5K. Beautifully equipped recreation hall with kitchen. Room for community gatherings. Tiled restrooms, etc.
5L. Uniform storage shed or central storage facilities.
5M. All late model homes in excellent condition.
5N. At least 60% occupancy in order to judge quality of residents which indicates park’s ability to maintain a five star rating between inspections.
5O. All empty lots grassed, graveled or otherwise well maintained.
5P. If pets or children allowed, there must be a place for them to run and play without cluttering the streets and yards. Most five-star parks are for adults only.
5Q. Superior management interested in comfort of residents and maintenance of park.
The guidelines certainly show their age. I find it interesting that only in a five-star park is tenant quality and occupancy a consideration for the ongoing quality of the park. Paved streets aren’t seen until the three-star level, and even then are not mandatory. A three-star park may still have small lots, minimal landscaping, and no criteria for location. In my experience, an average park will often be described as a “three-star park”. As I look over the guidelines, I think a three-star rating by the actual Woodall criteria would be a below average property by today’s standards.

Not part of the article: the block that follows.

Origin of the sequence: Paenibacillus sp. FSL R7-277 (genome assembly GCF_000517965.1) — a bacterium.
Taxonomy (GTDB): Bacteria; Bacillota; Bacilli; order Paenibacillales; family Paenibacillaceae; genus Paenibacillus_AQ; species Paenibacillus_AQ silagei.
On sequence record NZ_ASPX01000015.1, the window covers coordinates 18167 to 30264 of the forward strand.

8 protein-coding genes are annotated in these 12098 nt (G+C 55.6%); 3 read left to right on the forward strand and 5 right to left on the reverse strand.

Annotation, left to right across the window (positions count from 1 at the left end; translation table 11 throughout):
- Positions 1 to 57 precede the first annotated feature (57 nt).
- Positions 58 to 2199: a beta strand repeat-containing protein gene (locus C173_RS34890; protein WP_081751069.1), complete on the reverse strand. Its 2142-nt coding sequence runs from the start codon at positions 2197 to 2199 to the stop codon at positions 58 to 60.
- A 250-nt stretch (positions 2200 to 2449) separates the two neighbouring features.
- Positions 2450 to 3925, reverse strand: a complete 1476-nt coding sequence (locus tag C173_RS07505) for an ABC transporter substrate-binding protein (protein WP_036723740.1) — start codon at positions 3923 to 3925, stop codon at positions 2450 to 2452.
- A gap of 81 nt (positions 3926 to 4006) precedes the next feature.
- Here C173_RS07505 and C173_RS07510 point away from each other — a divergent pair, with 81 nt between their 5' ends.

So now the great mystery is solved. You have information that very few people in the business are even aware of. It is an example of how certain bits of lore are absorbed into our culture, and through repeated use the assumed authority becomes accepted without question as the standard to be applied to an entire industry.
Sources: Woodall Publishing, www.woodall.com, ©2002; Allen, George: How to Find, Buy, Manage and Sell a Manufactured Home Community; 1996; John Wiley & Sons, Inc.